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Compassion For Others – A Personal Experience Story


Having compassion for others is a desirable way to be, is it not? However, is there such a thing as being too compassionate or too caring for others? And I mean those outside the immediate family and friend circle.

For me, this short saga of my life that tried my emotions and my altruism began after the great hurricane that wreaked so much devastation here on Long Island. It was in December that I first noticed the kittens, as I have a tender heart for the animals. They were living in the front garden of a house down the block from me, a house with a larger protective overhang that provided some shelter from the inclement weather.

At first I saw bowls outside, so I believed that someone was feeding the cats, though I wasn’t sure who lived in that house as it looked vacant. Well, it turned out that a woman named Lorraine lived there and very quickly I discovered that she was a recluse in every sense of the word, and a very ornery older woman in her late 70s. She was thrilled that I was feeding the cats, as the cats were her one link to the outside world, and most of the time she completely “forgot” to put food outside, so they were often just about starving.

Lorraine had lost her beloved husband in 1997 and I believe time had just about stopped for her then as she withdrew from normal life. From what I heard, neighbors had attempted to help her over the years, but she had pushed them away and so was now absolutely alone. (She had no children — just two nephews who live out of town.)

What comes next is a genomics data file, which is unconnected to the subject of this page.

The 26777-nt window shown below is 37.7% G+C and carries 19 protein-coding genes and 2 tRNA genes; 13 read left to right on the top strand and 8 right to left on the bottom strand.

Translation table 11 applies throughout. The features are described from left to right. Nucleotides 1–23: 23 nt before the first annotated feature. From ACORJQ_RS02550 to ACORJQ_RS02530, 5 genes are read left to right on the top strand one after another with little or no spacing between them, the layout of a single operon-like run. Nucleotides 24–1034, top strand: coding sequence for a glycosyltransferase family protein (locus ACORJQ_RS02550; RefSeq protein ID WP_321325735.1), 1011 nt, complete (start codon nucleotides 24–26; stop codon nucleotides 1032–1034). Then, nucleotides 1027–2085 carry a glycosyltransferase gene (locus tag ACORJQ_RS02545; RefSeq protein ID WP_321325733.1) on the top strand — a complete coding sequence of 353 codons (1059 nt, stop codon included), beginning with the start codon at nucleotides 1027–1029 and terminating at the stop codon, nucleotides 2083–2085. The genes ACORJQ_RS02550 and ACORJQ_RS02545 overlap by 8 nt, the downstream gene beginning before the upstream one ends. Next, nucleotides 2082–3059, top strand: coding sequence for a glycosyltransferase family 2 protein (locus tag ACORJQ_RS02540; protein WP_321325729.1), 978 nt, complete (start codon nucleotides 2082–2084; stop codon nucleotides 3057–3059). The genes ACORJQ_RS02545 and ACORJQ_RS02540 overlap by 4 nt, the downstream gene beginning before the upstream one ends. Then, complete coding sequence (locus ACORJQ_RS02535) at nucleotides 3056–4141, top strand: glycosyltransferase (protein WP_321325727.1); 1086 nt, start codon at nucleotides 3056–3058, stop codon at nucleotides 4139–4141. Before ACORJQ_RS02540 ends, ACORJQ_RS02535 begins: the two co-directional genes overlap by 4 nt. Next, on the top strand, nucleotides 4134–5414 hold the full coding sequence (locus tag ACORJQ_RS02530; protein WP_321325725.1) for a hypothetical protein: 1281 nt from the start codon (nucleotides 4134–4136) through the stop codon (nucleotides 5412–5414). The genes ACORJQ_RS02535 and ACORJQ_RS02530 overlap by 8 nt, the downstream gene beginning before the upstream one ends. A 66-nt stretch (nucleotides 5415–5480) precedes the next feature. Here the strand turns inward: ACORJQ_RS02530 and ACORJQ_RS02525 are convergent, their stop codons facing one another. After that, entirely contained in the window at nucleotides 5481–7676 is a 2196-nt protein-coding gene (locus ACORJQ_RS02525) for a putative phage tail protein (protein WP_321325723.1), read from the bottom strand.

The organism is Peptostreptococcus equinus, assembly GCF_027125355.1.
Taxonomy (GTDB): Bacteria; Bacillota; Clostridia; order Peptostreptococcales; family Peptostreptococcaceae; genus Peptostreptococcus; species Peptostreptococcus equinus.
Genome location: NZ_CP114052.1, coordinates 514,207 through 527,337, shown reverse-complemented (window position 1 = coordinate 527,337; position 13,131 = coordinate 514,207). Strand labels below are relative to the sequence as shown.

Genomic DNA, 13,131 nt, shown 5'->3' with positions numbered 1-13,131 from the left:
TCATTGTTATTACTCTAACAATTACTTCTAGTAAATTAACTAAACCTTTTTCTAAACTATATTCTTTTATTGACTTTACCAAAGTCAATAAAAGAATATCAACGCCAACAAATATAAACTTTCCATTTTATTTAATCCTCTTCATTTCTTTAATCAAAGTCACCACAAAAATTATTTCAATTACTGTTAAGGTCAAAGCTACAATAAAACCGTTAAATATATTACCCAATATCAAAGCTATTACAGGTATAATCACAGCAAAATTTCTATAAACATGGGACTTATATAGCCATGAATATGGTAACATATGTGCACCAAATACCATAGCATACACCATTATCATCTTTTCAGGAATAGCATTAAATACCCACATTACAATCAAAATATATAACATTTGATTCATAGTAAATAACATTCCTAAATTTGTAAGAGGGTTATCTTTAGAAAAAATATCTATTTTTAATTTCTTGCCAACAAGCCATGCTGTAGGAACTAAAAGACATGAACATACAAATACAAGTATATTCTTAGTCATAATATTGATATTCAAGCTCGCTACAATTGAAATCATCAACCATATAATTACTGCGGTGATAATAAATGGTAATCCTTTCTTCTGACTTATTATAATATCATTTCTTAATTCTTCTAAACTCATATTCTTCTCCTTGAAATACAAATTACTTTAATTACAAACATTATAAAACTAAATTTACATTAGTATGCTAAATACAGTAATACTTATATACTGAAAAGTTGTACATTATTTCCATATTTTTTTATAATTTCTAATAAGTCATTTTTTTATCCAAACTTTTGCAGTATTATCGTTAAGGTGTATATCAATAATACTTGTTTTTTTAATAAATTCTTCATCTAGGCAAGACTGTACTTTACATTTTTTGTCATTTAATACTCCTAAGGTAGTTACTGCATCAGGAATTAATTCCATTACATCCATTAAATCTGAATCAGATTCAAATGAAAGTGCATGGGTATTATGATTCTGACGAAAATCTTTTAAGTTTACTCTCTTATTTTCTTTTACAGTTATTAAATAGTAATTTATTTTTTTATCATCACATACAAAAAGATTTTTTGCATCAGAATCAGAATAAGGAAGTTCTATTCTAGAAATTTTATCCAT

I am not going to go into the whole sordid story — about how she had not brushed her hair in over a decade, about how her house made the stars of that TV show “Hoarders” look neat and clean, about how her difficult personality combined with dementia made her a real challenge to deal with. But I know that she appreciated my assistance — running errands, bringing her wonton soup (her favorite) and just being a smiling face on her doorstep.

She had a service shopping and delivering groceries to her door once a week but she never, ever set foot outside anymore herself. I tried to get her to go to the doctor and would have driven her there, but she refused.

However, she would call me her “angel” and thanked me for making sure the cats were taken care of and for the few errands I ran for her.

(I trapped the cats outside her house, had them neutered, returned the feral one; found a friendly one a home through a rescue in Brooklyn and the other I am still fostering.)

One day Lorraine was found on the floor of her house, conscious but disoriented, and was taken to the local hospital by the paramedics. I finally wrangled the name of one of the nephews (who lives in a neighboring state) from her and found his phone number online, so I called him and let him know about the situation. He contacted the hospital and took over responsibility for his aunt, which was a blessing at this point. I did visit her several times and knew she was gravely ill, as her breathing was labored and there was a mass in her throat. She was always incredibly relieved to see me and very tearful about her situation. She hated being in the hospital and she was definitely very fearful about dying.